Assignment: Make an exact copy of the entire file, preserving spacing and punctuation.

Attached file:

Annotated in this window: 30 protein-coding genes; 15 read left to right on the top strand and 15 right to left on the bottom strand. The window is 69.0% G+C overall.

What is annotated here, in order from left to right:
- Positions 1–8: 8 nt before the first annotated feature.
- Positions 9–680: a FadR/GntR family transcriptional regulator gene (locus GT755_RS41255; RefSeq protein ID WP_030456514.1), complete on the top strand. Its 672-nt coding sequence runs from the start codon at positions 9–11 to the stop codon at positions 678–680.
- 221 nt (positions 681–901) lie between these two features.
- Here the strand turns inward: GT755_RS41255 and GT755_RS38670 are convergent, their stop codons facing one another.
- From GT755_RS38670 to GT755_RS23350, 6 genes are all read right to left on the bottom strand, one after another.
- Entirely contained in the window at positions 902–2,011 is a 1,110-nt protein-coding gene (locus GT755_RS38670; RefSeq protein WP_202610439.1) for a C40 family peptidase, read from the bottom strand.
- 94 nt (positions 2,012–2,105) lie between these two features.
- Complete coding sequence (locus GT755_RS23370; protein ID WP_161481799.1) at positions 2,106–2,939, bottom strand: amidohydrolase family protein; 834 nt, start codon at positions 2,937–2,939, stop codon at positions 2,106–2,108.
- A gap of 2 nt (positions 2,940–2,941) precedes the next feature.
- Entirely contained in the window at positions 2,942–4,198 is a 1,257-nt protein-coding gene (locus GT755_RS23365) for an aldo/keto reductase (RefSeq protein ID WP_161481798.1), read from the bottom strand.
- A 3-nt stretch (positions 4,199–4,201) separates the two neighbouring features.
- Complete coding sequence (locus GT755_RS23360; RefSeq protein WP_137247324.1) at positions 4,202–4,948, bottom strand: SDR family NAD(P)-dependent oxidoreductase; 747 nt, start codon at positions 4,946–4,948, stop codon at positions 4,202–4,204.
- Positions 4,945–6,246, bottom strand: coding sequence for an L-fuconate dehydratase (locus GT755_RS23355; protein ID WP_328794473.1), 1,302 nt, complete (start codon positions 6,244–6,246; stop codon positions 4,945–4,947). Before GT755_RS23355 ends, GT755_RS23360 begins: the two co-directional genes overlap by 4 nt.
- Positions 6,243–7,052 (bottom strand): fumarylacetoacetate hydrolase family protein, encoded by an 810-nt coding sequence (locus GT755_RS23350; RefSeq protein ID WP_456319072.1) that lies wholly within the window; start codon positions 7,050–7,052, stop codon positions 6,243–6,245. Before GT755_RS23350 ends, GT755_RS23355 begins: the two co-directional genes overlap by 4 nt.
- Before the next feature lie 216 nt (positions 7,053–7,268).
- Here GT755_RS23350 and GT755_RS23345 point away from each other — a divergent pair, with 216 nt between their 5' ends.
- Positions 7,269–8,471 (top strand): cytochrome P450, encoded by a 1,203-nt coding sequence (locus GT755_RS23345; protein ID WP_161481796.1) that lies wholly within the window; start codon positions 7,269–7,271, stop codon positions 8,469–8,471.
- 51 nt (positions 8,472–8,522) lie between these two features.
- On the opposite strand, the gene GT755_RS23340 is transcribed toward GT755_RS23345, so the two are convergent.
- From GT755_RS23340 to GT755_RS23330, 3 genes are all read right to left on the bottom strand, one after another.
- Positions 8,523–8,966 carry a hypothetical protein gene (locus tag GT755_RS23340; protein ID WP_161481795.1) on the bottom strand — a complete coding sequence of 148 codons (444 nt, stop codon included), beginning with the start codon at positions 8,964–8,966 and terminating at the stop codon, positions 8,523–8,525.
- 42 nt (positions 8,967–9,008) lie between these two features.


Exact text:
Annotated in this window: 30 protein-coding genes; 15 read left to right on the top strand and 15 right to left on the bottom strand. The window is 69.0% G+C overall.

What is annotated here, in order from left to right:
- Positions 1–8: 8 nt before the first annotated feature.
- Positions 9–680: a FadR/GntR family transcriptional regulator gene (locus GT755_RS41255; RefSeq protein ID WP_030456514.1), complete on the top strand. Its 672-nt coding sequence runs from the start codon at positions 9–11 to the stop codon at positions 678–680.
- 221 nt (positions 681–901) lie between these two features.
- Here the strand turns inward: GT755_RS41255 and GT755_RS38670 are convergent, their stop codons facing one another.
- From GT755_RS38670 to GT755_RS23350, 6 genes are all read right to left on the bottom strand, one after another.
- Entirely contained in the window at positions 902–2,011 is a 1,110-nt protein-coding gene (locus GT755_RS38670; RefSeq protein WP_202610439.1) for a C40 family peptidase, read from the bottom strand.
- 94 nt (positions 2,012–2,105) lie between these two features.
- Complete coding sequence (locus GT755_RS23370; protein ID WP_161481799.1) at positions 2,106–2,939, bottom strand: amidohydrolase family protein; 834 nt, start codon at positions 2,937–2,939, stop codon at positions 2,106–2,108.
- A gap of 2 nt (positions 2,940–2,941) precedes the next feature.
- Entirely contained in the window at positions 2,942–4,198 is a 1,257-nt protein-coding gene (locus GT755_RS23365) for an aldo/keto reductase (RefSeq protein ID WP_161481798.1), read from the bottom strand.
- A 3-nt stretch (positions 4,199–4,201) separates the two neighbouring features.
- Complete coding sequence (locus GT755_RS23360; RefSeq protein WP_137247324.1) at positions 4,202–4,948, bottom strand: SDR family NAD(P)-dependent oxidoreductase; 747 nt, start codon at positions 4,946–4,948, stop codon at positions 4,202–4,204.
- Positions 4,945–6,246, bottom strand: coding sequence for an L-fuconate dehydratase (locus GT755_RS23355; protein ID WP_328794473.1), 1,302 nt, complete (start codon positions 6,244–6,246; stop codon positions 4,945–4,947). Before GT755_RS23355 ends, GT755_RS23360 begins: the two co-directional genes overlap by 4 nt.
- Positions 6,243–7,052 (bottom strand): fumarylacetoacetate hydrolase family protein, encoded by an 810-nt coding sequence (locus GT755_RS23350; RefSeq protein ID WP_456319072.1) that lies wholly within the window; start codon positions 7,050–7,052, stop codon positions 6,243–6,245. Before GT755_RS23350 ends, GT755_RS23355 begins: the two co-directional genes overlap by 4 nt.
- Before the next feature lie 216 nt (positions 7,053–7,268).
- Here GT755_RS23350 and GT755_RS23345 point away from each other — a divergent pair, with 216 nt between their 5' ends.
- Positions 7,269–8,471 (top strand): cytochrome P450, encoded by a 1,203-nt coding sequence (locus GT755_RS23345; protein ID WP_161481796.1) that lies wholly within the window; start codon positions 7,269–7,271, stop codon positions 8,469–8,471.
- 51 nt (positions 8,472–8,522) lie between these two features.
- On the opposite strand, the gene GT755_RS23340 is transcribed toward GT755_RS23345, so the two are convergent.
- From GT755_RS23340 to GT755_RS23330, 3 genes are all read right to left on the bottom strand, one after another.
- Positions 8,523–8,966 carry a hypothetical protein gene (locus tag GT755_RS23340; protein ID WP_161481795.1) on the bottom strand — a complete coding sequence of 148 codons (444 nt, stop codon included), beginning with the start codon at positions 8,964–8,966 and terminating at the stop codon, positions 8,523–8,525.
- 42 nt (positions 8,967–9,008) lie between these two features.